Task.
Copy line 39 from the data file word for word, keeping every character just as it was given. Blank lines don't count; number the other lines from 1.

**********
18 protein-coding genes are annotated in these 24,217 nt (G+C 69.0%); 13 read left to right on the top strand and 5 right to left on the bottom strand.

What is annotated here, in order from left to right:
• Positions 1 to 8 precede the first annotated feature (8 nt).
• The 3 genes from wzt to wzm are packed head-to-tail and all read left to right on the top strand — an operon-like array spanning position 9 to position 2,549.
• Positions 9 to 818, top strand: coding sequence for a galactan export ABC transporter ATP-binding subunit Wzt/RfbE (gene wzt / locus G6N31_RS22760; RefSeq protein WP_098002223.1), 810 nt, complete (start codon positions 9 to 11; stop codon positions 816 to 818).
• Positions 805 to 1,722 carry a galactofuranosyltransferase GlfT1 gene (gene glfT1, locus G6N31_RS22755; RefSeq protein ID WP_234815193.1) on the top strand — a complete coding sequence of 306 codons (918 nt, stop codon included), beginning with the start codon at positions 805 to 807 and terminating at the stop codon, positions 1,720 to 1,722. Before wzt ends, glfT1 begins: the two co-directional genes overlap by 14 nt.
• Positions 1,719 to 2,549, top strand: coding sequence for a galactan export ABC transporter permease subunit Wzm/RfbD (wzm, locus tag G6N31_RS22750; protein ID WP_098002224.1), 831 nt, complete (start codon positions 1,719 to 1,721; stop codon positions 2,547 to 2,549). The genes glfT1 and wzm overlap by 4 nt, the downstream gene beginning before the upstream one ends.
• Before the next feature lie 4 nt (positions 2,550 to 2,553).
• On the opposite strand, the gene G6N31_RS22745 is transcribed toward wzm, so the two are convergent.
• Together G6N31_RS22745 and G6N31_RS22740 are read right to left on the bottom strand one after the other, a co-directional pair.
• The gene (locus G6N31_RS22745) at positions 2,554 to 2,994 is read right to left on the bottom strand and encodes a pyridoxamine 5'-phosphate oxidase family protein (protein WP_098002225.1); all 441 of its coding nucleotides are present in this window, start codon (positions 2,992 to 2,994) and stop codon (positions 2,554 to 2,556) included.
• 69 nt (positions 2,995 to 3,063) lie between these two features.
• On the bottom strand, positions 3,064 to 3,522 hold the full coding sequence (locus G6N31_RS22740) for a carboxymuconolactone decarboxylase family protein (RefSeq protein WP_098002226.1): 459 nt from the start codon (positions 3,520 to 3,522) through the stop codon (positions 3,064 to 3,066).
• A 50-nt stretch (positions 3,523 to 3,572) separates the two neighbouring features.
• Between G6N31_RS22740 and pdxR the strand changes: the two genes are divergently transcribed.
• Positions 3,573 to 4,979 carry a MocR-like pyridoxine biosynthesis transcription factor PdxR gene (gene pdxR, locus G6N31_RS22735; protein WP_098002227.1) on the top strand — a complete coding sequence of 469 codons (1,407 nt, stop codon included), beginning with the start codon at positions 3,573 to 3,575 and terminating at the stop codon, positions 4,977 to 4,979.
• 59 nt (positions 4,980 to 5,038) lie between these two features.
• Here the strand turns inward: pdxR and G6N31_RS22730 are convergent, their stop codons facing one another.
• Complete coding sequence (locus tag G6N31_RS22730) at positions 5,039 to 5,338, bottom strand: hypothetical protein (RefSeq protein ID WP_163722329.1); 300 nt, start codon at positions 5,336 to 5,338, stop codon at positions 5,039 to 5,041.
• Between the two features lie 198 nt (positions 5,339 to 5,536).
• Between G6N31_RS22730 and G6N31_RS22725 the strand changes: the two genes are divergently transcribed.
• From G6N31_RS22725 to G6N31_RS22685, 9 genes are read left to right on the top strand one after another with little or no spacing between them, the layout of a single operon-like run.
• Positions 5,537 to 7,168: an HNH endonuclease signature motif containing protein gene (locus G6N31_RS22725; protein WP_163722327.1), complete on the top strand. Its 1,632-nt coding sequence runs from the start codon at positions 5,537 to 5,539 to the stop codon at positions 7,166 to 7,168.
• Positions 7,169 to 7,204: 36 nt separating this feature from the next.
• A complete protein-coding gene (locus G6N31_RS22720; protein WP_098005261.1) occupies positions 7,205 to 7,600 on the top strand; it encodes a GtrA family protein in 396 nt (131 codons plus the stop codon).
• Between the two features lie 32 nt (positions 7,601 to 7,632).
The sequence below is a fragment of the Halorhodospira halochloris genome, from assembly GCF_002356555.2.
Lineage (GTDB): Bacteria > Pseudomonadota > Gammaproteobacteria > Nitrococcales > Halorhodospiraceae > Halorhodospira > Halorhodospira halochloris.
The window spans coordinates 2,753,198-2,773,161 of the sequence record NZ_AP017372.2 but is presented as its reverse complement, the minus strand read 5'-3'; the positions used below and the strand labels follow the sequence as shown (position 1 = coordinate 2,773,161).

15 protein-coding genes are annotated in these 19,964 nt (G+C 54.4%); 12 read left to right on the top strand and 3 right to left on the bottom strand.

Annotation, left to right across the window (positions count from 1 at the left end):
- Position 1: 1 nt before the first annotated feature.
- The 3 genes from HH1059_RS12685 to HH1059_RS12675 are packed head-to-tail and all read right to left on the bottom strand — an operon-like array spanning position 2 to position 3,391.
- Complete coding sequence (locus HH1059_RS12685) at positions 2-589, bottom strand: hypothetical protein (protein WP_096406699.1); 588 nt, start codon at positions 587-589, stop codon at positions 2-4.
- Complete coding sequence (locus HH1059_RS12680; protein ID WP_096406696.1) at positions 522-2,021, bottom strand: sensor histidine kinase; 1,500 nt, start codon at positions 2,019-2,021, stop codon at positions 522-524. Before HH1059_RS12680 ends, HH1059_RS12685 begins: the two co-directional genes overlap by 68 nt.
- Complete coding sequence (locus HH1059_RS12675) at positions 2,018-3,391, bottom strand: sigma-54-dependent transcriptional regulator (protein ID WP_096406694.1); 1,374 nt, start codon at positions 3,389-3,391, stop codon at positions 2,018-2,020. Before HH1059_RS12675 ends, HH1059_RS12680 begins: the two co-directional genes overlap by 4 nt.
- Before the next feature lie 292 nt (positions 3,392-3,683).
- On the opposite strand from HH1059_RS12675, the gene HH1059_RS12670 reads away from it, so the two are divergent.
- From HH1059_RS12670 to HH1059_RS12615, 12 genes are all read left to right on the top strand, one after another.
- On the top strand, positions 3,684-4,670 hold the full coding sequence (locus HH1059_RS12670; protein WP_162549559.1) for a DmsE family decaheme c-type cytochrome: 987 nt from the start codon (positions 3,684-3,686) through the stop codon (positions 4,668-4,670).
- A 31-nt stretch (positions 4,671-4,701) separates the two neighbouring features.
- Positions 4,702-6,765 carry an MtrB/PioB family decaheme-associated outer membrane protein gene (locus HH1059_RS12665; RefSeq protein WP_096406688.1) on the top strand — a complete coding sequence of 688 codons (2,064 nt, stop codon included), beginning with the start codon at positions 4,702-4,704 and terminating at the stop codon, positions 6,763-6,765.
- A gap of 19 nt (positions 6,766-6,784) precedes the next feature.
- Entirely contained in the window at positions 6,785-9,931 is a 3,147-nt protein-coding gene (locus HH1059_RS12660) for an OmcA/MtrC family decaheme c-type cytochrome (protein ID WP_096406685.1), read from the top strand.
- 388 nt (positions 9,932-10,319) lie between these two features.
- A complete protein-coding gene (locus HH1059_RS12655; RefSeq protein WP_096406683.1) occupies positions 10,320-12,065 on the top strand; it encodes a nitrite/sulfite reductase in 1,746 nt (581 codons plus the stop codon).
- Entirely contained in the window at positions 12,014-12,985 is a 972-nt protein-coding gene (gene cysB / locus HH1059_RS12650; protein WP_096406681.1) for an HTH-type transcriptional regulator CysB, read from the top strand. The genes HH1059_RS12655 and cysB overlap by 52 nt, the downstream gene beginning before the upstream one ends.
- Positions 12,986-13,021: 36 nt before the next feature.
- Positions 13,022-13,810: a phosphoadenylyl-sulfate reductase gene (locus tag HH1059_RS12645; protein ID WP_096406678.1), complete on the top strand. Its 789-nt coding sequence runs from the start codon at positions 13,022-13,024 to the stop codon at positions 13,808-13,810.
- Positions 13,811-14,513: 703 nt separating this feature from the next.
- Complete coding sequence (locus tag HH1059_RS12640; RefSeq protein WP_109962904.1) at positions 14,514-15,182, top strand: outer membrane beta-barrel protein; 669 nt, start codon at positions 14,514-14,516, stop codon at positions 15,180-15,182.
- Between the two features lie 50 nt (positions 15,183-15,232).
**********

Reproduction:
- From HH1059_RS12670 to HH1059_RS12615, 12 genes are all read left to right on the top strand, one after another.